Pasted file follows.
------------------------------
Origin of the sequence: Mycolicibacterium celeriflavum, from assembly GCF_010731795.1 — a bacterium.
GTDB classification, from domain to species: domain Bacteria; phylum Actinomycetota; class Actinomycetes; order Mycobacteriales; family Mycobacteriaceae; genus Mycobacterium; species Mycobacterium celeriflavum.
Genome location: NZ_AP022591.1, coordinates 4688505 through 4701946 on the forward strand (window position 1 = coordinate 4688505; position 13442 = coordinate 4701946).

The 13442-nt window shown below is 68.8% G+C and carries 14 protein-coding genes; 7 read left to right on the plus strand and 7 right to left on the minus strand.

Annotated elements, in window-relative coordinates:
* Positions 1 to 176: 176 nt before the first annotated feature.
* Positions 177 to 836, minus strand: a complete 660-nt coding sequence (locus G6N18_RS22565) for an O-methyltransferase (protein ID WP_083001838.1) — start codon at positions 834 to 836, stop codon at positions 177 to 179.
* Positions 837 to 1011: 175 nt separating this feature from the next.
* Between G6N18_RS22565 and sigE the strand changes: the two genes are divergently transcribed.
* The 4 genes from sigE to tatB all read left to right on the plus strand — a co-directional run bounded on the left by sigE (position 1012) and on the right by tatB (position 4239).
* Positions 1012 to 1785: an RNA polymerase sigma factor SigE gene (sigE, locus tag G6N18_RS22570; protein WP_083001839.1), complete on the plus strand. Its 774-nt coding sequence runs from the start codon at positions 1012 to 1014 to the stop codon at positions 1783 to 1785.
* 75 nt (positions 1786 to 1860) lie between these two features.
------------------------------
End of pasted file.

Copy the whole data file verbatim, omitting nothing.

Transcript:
Origin of the sequence: Mycolicibacterium celeriflavum, from assembly GCF_010731795.1 — a bacterium.
GTDB classification, from domain to species: domain Bacteria; phylum Actinomycetota; class Actinomycetes; order Mycobacteriales; family Mycobacteriaceae; genus Mycobacterium; species Mycobacterium celeriflavum.
Genome location: NZ_AP022591.1, coordinates 4688505 through 4701946 on the forward strand (window position 1 = coordinate 4688505; position 13442 = coordinate 4701946).

The 13442-nt window shown below is 68.8% G+C and carries 14 protein-coding genes; 7 read left to right on the plus strand and 7 right to left on the minus strand.

Annotated elements, in window-relative coordinates:
* Positions 1 to 176: 176 nt before the first annotated feature.
* Positions 177 to 836, minus strand: a complete 660-nt coding sequence (locus G6N18_RS22565) for an O-methyltransferase (protein ID WP_083001838.1) — start codon at positions 834 to 836, stop codon at positions 177 to 179.
* Positions 837 to 1011: 175 nt separating this feature from the next.
* Between G6N18_RS22565 and sigE the strand changes: the two genes are divergently transcribed.
* The 4 genes from sigE to tatB all read left to right on the plus strand — a co-directional run bounded on the left by sigE (position 1012) and on the right by tatB (position 4239).
* Positions 1012 to 1785: an RNA polymerase sigma factor SigE gene (sigE, locus tag G6N18_RS22570; protein WP_083001839.1), complete on the plus strand. Its 774-nt coding sequence runs from the start codon at positions 1012 to 1014 to the stop codon at positions 1783 to 1785.
* 75 nt (positions 1786 to 1860) lie between these two features.